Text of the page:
Australian great Shane Warne has criticised England's attitude during the Ashes and questioned whether they are under orders to be "arrogant and dismissive".
England retained the urn on Monday when the Old Trafford Test - which they were on course to lose - was washed out by rain, meaning their 2-0 lead was preserved heading into the final two matches of the series.
Andy Flower's men came in for some criticism throughout the game for alleged time-wasting but Warne has now laid into their attitude.
Writing in the Daily Telegraph, Australia's all-time leading wicket-taker singled out wicketkeeper Prior and spinner Graeme Swann, as well as querying whether Flower was instructing his players to act in a certain way.
"A lot of us reporting and commentating on the game were really taken aback by the way the England players were interviewing and behaving in press conferences and after-match interviews," he said.
"It has caught the attention of those who report on the game, especially mine.
"Yes, England are a very good cricket team and it is their choice how they convey messages to the press and act on and off the field, and also how they want to represent themselves individually and collectively as a team.
"But to me there were a few moments at Old Trafford when I thought, 'Hang on, who do you think you are?'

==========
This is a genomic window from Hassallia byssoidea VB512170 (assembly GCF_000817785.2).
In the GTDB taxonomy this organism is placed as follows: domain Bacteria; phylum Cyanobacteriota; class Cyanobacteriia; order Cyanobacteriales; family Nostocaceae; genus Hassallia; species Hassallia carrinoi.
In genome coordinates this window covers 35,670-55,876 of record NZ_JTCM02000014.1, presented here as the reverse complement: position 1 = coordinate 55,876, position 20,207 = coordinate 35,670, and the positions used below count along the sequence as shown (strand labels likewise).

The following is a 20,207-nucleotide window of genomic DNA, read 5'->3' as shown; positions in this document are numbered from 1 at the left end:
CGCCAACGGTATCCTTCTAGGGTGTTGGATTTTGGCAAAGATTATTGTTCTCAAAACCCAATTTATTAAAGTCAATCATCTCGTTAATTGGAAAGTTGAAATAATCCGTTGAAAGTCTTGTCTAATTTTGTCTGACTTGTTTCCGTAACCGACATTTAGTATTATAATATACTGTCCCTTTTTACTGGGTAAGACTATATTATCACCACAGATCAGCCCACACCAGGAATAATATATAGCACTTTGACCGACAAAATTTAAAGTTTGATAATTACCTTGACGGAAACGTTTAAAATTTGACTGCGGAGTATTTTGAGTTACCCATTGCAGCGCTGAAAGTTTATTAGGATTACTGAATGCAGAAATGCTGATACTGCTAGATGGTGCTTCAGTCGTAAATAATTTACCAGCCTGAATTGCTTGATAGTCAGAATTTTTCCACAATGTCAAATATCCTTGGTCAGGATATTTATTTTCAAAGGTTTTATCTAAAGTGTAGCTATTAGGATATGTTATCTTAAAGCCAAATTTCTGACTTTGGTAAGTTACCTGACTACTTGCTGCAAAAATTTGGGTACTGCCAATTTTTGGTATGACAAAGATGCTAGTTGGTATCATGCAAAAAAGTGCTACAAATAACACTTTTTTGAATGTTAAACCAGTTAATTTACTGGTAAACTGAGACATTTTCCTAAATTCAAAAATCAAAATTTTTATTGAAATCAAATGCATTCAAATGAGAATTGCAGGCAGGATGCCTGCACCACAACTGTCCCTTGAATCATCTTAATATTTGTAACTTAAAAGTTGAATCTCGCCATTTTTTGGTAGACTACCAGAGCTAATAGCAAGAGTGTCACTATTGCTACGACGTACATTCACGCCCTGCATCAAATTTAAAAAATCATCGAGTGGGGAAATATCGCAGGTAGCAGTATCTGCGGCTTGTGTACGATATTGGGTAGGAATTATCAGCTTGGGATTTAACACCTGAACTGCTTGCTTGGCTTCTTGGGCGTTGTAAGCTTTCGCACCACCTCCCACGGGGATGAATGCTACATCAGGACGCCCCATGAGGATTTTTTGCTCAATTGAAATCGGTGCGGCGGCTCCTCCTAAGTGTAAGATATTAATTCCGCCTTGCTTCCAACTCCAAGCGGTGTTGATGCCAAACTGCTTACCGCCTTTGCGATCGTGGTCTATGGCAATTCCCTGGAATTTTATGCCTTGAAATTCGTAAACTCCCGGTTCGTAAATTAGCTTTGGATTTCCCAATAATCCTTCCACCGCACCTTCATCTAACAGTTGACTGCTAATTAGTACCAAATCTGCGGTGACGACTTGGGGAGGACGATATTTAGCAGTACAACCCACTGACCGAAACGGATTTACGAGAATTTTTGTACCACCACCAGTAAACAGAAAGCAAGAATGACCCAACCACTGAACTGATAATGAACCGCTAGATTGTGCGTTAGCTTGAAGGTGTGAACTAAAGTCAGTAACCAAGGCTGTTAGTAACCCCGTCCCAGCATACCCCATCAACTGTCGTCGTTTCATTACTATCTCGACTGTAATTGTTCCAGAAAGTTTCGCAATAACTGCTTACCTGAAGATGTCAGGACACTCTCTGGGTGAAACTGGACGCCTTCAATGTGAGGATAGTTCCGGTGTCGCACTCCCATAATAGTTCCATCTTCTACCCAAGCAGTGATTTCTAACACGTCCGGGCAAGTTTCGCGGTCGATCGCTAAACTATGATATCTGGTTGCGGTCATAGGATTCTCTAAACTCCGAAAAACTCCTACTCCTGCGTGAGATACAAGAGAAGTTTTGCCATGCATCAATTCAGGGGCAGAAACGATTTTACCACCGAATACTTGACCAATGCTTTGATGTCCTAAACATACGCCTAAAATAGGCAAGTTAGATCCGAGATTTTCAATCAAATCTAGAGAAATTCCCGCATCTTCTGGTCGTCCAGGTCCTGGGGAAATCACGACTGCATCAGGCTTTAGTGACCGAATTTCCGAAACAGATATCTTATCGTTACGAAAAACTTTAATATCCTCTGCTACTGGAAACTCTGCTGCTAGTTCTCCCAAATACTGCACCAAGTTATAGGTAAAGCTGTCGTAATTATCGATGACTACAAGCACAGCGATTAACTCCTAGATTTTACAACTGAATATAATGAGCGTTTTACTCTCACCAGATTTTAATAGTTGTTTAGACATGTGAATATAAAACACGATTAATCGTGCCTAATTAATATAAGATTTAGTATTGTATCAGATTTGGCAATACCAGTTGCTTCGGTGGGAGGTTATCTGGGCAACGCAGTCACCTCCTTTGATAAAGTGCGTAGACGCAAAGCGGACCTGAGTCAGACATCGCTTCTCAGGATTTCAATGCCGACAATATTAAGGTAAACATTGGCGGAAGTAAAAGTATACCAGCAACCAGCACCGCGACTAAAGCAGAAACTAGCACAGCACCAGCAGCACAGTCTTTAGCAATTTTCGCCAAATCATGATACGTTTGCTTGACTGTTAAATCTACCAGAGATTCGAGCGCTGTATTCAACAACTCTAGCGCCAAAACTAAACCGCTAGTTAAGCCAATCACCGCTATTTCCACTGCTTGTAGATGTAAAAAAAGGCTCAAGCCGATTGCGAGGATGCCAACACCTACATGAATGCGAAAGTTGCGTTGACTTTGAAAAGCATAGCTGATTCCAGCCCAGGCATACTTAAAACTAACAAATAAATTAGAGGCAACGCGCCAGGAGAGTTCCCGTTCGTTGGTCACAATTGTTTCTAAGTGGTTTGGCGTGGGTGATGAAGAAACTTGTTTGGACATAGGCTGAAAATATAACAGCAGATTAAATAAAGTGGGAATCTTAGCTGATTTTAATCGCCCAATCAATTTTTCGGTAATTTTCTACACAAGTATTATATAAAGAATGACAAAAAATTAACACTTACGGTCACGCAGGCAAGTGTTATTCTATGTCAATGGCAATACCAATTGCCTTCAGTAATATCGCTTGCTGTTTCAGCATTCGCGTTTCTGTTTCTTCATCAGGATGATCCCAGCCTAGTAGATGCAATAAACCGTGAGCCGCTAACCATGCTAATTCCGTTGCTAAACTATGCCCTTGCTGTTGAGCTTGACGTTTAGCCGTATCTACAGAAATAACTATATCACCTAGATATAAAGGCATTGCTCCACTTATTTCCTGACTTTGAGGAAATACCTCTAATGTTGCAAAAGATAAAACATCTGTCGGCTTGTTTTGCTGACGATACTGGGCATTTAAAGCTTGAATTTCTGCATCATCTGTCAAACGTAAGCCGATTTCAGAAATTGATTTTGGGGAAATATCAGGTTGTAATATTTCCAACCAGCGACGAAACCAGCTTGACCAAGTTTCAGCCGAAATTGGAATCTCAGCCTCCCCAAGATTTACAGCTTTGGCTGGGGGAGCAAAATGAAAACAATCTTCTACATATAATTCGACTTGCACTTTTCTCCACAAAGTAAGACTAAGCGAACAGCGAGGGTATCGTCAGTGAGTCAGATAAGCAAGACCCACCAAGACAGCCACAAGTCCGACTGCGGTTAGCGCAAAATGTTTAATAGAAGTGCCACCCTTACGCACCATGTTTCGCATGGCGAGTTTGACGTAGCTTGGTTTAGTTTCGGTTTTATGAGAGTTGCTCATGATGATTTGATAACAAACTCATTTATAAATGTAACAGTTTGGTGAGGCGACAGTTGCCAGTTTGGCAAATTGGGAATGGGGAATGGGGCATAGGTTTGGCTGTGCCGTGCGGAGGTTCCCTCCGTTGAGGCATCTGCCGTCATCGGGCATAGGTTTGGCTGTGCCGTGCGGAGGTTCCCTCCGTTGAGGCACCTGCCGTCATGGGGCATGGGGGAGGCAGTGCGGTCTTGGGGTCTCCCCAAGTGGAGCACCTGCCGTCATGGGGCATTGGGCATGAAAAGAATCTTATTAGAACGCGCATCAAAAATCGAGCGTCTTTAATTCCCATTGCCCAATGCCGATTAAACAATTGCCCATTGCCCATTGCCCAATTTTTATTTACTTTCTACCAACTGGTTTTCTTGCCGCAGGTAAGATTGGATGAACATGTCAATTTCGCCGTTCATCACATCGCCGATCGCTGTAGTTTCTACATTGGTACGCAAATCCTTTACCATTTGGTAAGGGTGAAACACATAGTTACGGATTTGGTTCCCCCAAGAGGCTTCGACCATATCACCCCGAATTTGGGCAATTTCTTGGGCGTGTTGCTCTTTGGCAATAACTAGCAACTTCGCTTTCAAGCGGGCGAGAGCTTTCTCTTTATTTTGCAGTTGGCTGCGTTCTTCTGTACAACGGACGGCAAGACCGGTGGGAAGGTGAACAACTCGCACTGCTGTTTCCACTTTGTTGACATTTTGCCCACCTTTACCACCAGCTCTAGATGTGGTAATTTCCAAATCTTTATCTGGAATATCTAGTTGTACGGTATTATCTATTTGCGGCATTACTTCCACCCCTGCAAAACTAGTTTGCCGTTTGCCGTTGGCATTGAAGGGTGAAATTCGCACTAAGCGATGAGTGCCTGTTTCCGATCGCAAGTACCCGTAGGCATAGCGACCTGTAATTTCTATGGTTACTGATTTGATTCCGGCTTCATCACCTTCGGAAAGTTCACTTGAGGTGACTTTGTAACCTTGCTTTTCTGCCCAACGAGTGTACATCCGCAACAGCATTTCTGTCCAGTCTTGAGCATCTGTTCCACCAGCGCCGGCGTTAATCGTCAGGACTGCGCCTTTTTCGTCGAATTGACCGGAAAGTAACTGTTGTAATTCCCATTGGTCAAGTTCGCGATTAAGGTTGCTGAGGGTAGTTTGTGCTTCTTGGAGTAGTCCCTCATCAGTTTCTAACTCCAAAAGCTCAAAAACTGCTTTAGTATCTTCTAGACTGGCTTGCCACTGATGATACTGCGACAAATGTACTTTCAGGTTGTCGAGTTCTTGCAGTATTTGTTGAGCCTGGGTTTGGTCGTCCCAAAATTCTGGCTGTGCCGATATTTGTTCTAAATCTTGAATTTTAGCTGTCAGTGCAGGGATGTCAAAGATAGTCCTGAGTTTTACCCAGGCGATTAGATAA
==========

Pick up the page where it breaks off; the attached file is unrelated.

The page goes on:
"I saw an interview with (Sky Sports') Ian Ward after day two and he said it had been a tough couple of days for England, which it had been, but Graeme Swann replied, 'No, not really. We will just go out and bat now on this flat Old Trafford wicket'.
"Matt Prior was also very smug in his comments, which leads me to think perhaps it is a conscious effort or direction from Andy Flower to be arrogant and dismissive of the opposition. Let me tell you this, if you lose respect for the game and the opposition, cricket has a funny way of biting you on the backside.
"Maybe Flower wants to create an atmosphere of everyone is out to get us. He might even think England play better like that. But it is not working.
"Most of the English guys are good fellas and I sense some of them feel a little uncomfortable. They might be winning but you are a long time retired and individuals have to work out if that is how they want to conduct themselves at press conferences and in public.
"I'm no saint here and I carried on and went over the top plenty of times on the field, but never when speaking at cricket grounds about the game and the opposition.
"I was always respectful to both and felt grateful for the opportunity to have the chance to play international cricket and especially respectful and humble to the opposition.
"Maybe that is why I have picked up on this conscious effort to appear dismissive of everyone."